Director Nisha Pahuja brings her audience into the lives of young Indian women affected by Westernization in India in her award winning documentary “The World Before Her.” The film screening, sponsored by the Hindu Student Union (HSU), presents two contrasting sides of the nation’s story: the lives of girls at a Hindu extremist camp and those of young women competing in the 2011 Miss India pageant.
“One of the things that the film features is Hindu fundamentalist, or Hindu extremist, camps for girls. That is where Hinduism plays in. Sometimes in India, when Hindi girls are trying to figure out what is right or wrong, their religion drives those decisions,” said Meera Bhan ’14, Co-Head of the Hindu Student Union (HSU).
“I think [the film] is really relevant, especially now, because of the talks that have been going on about gender issues on campus and beyond. This is a good way to step back and see the gender issues play out in India,” said Bhan.
A major aspect of “The World Before Her” is the effect of and range of responses to Westernization in India. For some people, Westernization corrupts India’s cultures, yet for others, Westernization is beneficial to their culture and religion.
> For some people, Westernization corrupts India’s cultures, yet for others, Westernization is beneficial to their culture and religion.
In the film, the beauty pageant contestants and their families embrace Westernization and change, while preserving their own cultures and identities. Meanwhile, the young girls becoming educated in the camps are taught, both in their homes and in the camps, that Westernization has a negative effect on Mother India and Hinduism.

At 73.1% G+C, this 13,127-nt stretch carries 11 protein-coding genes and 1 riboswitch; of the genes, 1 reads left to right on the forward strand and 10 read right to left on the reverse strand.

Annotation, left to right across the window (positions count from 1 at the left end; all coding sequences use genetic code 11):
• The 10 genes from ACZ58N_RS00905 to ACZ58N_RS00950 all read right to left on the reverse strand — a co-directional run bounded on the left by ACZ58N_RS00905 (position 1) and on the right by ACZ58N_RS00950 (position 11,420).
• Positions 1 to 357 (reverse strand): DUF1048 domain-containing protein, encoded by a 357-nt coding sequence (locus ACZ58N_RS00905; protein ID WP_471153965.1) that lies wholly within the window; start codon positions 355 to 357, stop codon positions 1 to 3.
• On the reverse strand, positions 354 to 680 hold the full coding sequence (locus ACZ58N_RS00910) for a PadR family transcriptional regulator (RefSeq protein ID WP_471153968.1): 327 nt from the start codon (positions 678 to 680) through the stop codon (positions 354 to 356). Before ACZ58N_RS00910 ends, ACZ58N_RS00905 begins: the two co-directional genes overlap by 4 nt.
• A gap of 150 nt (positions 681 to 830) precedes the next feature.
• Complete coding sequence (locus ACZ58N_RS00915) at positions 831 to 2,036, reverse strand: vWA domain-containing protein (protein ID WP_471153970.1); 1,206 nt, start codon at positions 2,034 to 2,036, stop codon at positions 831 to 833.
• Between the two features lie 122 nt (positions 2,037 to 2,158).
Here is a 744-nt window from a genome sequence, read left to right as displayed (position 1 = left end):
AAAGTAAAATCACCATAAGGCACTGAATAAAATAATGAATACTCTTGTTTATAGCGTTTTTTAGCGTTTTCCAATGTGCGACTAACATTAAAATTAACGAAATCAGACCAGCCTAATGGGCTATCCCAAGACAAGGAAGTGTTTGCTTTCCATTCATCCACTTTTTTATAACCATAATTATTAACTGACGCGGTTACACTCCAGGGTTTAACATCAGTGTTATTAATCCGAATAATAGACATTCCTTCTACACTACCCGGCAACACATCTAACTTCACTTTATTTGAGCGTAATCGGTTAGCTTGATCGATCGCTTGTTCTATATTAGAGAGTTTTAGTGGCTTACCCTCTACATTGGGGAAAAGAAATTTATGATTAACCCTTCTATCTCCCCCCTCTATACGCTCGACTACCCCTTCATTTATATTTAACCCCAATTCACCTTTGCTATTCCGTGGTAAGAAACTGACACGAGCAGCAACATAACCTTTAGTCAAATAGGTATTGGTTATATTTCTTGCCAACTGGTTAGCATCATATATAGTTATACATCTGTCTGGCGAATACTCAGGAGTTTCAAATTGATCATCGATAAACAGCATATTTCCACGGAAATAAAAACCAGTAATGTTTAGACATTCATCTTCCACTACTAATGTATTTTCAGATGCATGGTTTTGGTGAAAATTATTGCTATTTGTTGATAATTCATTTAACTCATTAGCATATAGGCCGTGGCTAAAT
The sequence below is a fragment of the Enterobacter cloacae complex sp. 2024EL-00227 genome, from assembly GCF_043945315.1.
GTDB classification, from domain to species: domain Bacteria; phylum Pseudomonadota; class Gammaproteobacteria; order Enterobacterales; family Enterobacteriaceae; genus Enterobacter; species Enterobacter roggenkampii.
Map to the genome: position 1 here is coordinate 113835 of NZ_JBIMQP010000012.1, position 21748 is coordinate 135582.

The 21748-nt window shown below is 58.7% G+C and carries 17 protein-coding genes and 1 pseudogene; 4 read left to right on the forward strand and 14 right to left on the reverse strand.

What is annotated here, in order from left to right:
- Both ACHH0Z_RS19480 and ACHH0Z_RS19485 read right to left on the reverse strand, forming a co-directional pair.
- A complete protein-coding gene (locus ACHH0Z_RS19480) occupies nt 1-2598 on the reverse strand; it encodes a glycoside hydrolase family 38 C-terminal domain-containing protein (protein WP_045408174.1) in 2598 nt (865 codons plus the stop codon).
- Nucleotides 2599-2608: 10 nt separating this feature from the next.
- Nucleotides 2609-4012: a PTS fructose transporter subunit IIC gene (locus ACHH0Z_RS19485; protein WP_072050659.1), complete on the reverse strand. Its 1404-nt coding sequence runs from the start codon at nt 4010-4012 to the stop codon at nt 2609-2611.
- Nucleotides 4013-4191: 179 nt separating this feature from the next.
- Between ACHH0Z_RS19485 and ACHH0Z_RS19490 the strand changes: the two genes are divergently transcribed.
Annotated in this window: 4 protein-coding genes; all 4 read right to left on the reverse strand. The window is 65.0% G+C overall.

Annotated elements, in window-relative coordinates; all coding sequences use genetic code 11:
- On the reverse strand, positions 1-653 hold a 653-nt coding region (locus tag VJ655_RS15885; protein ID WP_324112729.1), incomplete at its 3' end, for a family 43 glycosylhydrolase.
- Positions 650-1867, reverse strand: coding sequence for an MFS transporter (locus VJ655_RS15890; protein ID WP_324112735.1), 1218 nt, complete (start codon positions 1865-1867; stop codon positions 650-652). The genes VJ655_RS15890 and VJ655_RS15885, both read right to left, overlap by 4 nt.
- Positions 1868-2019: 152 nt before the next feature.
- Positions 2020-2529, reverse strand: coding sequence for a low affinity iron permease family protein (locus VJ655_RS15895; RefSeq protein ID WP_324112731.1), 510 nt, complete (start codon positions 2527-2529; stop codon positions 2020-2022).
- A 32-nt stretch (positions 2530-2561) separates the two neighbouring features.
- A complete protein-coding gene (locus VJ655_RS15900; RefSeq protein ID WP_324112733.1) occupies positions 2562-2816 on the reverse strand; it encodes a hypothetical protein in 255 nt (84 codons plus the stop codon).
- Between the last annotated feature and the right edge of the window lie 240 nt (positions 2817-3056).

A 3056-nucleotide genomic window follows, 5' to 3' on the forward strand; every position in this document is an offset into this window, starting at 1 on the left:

“It was good to see two different sides of [families’ responses to Westernization] and to understand two different perspectives of it, because it’s really easy to have your own opinions. I’m torn between the two because I don’t think that training children with guns is the answer, but I also don’t think beauty pageants are the best way to express equality for women,” said Lizzie McGonagle ’16, an audience member.
“I thought it was a great movie. My family actually just moved to Mumbai, the city where most of it took place. It was a real eye-opener into the two worlds that exist in India and the divide that they create and just how so much needs to be done in India. To be frank, it saddens me what the condition and the current place of a girl in India is,” said Akhil Rajan ’17.
Bhan and Soha Sanchowarala ’14, Co-Heads of HSU, hoped that “The World Before Her” helped promote continued on-campus discussion of gender roles, religious issues and how they both affect education.
The film was named Best Documentary at the 2012 Tribeca Film Festival.